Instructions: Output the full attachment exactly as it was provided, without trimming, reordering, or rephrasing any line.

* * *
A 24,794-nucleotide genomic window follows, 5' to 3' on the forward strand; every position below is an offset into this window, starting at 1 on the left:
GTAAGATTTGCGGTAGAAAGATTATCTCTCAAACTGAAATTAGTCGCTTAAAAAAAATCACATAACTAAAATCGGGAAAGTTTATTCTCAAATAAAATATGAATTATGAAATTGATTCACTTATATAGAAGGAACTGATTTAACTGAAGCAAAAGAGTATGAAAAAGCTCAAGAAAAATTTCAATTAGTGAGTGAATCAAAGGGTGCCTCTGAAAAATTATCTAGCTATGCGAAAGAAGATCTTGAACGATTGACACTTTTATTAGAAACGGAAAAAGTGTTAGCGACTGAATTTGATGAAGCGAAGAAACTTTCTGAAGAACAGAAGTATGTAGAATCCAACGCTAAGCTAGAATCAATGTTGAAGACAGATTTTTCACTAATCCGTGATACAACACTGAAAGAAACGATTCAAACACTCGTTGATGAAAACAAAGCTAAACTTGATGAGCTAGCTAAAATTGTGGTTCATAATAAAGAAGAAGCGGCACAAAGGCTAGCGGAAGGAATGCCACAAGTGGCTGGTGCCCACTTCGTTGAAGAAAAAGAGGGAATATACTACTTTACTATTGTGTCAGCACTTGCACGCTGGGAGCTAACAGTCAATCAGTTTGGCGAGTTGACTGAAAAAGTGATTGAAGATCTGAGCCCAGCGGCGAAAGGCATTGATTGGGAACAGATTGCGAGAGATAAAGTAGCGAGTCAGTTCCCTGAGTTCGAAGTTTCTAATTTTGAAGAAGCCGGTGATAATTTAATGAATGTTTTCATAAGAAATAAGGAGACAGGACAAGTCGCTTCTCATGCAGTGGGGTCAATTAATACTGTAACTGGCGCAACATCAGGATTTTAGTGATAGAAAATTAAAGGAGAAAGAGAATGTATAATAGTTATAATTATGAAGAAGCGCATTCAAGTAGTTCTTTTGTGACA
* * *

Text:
A 24,794-nucleotide genomic window follows, 5' to 3' on the forward strand; every position below is an offset into this window, starting at 1 on the left:
GTAAGATTTGCGGTAGAAAGATTATCTCTCAAACTGAAATTAGTCGCTTAAAAAAAATCACATAACTAAAATCGGGAAAGTTTATTCTCAAATAAAATATGAATTATGAAATTGATTCACTTATATAGAAGGAACTGATTTAACTGAAGCAAAAGAGTATGAAAAAGCTCAAGAAAAATTTCAATTAGTGAGTGAATCAAAGGGTGCCTCTGAAAAATTATCTAGCTATGCGAAAGAAGATCTTGAACGATTGACACTTTTATTAGAAACGGAAAAAGTGTTAGCGACTGAATTTGATGAAGCGAAGAAACTTTCTGAAGAACAGAAGTATGTAGAATCCAACGCTAAGCTAGAATCAATGTTGAAGACAGATTTTTCACTAATCCGTGATACAACACTGAAAGAAACGATTCAAACACTCGTTGATGAAAACAAAGCTAAACTTGATGAGCTAGCTAAAATTGTGGTTCATAATAAAGAAGAAGCGGCACAAAGGCTAGCGGAAGGAATGCCACAAGTGGCTGGTGCCCACTTCGTTGAAGAAAAAGAGGGAATATACTACTTTACTATTGTGTCAGCACTTGCACGCTGGGAGCTAACAGTCAATCAGTTTGGCGAGTTGACTGAAAAAGTGATTGAAGATCTGAGCCCAGCGGCGAAAGGCATTGATTGGGAACAGATTGCGAGAGATAAAGTAGCGAGTCAGTTCCCTGAGTTCGAAGTTTCTAATTTTGAAGAAGCCGGTGATAATTTAATGAATGTTTTCATAAGAAATAAGGAGACAGGACAAGTCGCTTCTCATGCAGTGGGGTCAATTAATACTGTAACTGGCGCAACATCAGGATTTTAGTGATAGAAAATTAAAGGAGAAAGAGAATGTATAATAGTTATAATTATGAAGAAGCGCATTCAAGTAGTTCTTTTGTGACA